ALBERT P. SHREVE, book-keeper, was born in Richmond, Ind. He enlisted in the United States army April 14, 1861, at Cincinnati, Ohio, in Company B, Guthrie Grays (afterwards the Sixth Ohio Volunteer Infantry). Served three months and was honorably discharged from the service. Was appointed paymaster's clerk and reported to Major W. H. Johnston, August 12, 1862, at Winchester, Va. Was appointed Paymaster of volunteers February, 1864, and ordered to Fort Leavenworth, Kan., and by the Chief Paymaster of that department ordered to Sioux City, Iowa, on the staff of Brig. Gen. Alfred Sully, as chief paymaster, and from that time until mustered out - September 30, 1868 - I>sic he was engaged in paying the troops and fighting the Indians in the upper country, consisting of Dakota, Montana, Idaho and Washington Territories. His wife was Annie Gray, of Leavenworth, Kan. They have three children - two boys and one girl.

MANDES SHULER, farmer, Section 28, P.O. Topeka. Owns 155 acres. Came to Kansas in March, 1879, and located on present farm. Was born in Lehigh County, Pa., June 21, 1828. Moved to Butler County, Ohio, in 1849. In June, 1850, went to California; in 1856 returned to Hamilton, Butler Co., Ohio, where he was chief of the fire department for a period of six years, and was presented with a fine gold headed cane for efficiency. Was married in December, 1856, to Miss Mary Dubbs. Has four children living - Buel, Henry, Frank and Maud, one (Charles) dead. Mr. S. has a good farm. Makes a specialty of wheat and corn. Wheat this year (1882) averaged thirty-three bushels to the acre and his corn bids fair for eighty bushels to the acre; fair buildings.

HOWARD SILVER, teacher. Born at Dayton, Ohio, December 2, 1850. Removed with his parents to Urbana, Ill., in October, 1854, and continued to reside there until 1877. Graduated from the Illinois State Industrial University, class of 1872. Went to Wisconsin in 1877 and taught two years in the schools of that State. He came to Kansas in June, 1879, locating at Sterling. Was principal of the schools at Raymond one year, his wife assisting him. Next taught at Walnut City one year. Was a member of county board of examiners of that county and taught in county institute of 1881. Taught in the county institute of Rice County three years in succession. Was engaged as chief clerk and book-keeper for the firm of T. A. Butler & Co., extensive contractors on the A., T. & S. F. R. R., part of the years 1880 and 1881, after which he was employed in the general offices of the A., T. & S. F. R. R. at Topeka. Removed to Topeka in February, 1882, and was enrolled in the educational forces of this city and assigned to the Clay School as principal. He conducted the Barton County Institute of 1880. Mr. Silver was married at Champaign, Ill., September 17, 1873, to Miss Edna E. Foster, who had previously taught in the schools of Minnesota and one year at Raymond, Kan. By this marriage he has four children - two sons and two daughters.

WILLIAM SIMS, Secretary of the Kansas State Board of Agriculture, is a resident of Mission Township, Shawnee County, his farm lying about seven miles southwest of the city of Topeka. He was born in Muskingum County, Ohio, May 22, 1831. He resided in his native county until the spring of 1868, when he removed with his family to De Witt County, Ill., being engaged in that locality in general agriculture for the four years prior to his coming to Kansas, which event occurred in the spring of 1872. Mr. Sims' farming operations consist principally in the growing and feeding of cattle and hogs, none of the productions of his land being sold on the general market. He was married in Hopewell Township, Muskingum Co., Ohio, October, 1852, to Hannah A. Richey, a native of that township. Their only surviving child is John R., who resides with his parents, having an interest in his father's business. In March, 1862, Mr. Sims enlisted as a private in Company G, Thirty-second Ohio Volunteer Infantry. In the fall of the same year he was transferred to the Ninth Ohio Cavalry, of which regiment he raised Company A. About one year later he was promoted to Major of the first battalion of the same regiment, having previously served as Captain, commanding the battalion during the Major's absence. Mr. Sims was a member of the Kansas State Senate in 1877 and 1878, and for several years was Treasurer of the Kansas State Board of Agriculture, being elected its Secretary in January, 1882. He has been for six years Master of the Kansas State Grange, P. of H. Mr. Sims takes a large interest in all matters pertaining to agriculture and is ardently devoted to its interests, especially as it relates to Kansas.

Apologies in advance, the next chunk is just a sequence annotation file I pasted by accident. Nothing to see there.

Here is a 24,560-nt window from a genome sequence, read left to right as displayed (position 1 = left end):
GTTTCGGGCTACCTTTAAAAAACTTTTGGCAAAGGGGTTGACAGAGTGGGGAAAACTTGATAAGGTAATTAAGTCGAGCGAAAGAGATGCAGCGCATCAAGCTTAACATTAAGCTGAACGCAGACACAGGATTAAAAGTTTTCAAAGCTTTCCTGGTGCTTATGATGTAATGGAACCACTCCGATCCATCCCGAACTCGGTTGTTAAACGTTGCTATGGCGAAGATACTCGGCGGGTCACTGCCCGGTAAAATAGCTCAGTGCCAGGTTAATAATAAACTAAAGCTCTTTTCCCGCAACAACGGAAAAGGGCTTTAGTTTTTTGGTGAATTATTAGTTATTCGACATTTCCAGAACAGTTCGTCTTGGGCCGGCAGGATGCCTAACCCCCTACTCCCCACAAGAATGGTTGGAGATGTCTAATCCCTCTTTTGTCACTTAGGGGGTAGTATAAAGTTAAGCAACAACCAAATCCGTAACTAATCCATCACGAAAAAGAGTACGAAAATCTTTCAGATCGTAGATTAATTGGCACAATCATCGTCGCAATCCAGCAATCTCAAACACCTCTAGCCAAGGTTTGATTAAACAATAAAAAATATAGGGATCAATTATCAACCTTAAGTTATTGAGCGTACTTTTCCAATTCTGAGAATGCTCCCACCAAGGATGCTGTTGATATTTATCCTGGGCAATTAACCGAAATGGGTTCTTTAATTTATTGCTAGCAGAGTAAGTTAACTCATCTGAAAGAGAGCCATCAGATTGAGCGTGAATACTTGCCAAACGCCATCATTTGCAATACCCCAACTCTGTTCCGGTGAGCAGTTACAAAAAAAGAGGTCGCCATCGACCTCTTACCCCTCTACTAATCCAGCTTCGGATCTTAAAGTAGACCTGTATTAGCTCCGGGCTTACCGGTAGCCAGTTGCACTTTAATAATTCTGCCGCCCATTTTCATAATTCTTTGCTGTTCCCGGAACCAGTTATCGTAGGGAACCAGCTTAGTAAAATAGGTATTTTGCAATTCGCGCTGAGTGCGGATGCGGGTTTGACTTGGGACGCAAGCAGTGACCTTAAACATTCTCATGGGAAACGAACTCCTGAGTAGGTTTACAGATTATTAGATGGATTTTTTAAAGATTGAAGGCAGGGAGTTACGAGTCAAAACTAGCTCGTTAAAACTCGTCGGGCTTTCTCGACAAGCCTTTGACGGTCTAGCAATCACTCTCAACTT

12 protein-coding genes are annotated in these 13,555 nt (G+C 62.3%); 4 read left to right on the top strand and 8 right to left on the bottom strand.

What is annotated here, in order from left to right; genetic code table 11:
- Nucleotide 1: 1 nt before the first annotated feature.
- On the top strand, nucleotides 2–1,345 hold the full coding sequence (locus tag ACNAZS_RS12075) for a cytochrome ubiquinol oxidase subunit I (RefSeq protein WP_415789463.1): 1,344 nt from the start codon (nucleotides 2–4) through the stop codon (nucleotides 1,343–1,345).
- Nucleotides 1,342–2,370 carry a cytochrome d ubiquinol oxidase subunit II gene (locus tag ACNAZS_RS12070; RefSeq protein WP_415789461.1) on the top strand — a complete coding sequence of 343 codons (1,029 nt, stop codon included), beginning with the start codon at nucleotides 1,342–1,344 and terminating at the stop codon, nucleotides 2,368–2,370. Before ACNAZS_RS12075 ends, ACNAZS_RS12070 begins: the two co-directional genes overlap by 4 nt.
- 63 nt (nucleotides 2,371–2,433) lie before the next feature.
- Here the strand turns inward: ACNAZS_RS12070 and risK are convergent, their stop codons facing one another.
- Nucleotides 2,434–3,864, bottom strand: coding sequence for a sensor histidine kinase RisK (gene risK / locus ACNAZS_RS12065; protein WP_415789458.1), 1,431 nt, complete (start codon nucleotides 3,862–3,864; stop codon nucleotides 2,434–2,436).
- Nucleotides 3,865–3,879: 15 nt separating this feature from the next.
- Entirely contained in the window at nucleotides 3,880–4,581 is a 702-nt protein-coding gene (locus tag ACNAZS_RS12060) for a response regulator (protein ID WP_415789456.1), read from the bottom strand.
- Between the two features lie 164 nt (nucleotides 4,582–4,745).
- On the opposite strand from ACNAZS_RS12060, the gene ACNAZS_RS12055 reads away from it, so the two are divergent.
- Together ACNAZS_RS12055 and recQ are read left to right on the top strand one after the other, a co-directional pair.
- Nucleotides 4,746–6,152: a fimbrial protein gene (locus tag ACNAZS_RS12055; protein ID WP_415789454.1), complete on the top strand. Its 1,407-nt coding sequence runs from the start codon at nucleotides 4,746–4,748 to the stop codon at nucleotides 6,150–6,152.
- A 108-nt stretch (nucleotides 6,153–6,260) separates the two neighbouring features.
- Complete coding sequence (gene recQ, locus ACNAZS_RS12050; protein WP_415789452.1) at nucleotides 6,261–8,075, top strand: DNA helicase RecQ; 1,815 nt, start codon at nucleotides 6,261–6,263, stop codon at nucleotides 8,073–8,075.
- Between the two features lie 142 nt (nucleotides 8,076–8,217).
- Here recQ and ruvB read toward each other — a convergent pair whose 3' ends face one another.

SKINNER BROS, removed from Barton, Vt. to Topeka, Ks., in 1869 and worked for S. E. Sweet, ice dealer, for one and one-half years, when they purchased the establishment, and at the same time purchased Fred Fensky's ice house, etc. They have been running the two places since January, 1877, and and have been doing a business of from $7,000 to $10,000 per annum. O. C. was married January, 1877, to Lulu Peck, and has two children - Edward, age three, and Henry, age one year. Mr. O. C. was elected a member of the school board in April 1882, for a term of three years. The two brothers, O. C. and O. B., were born October 6, 1849, being twins. The name of the first should have been Twin Bros., as they have never separated and have been in business together for years and have gotten along pleasantly. O. B. was married November 18, 1881, to Aginus (sic) Patterson, of Topeka, Ks.

[TOC] [part 34] [part 32] [Cutler's History]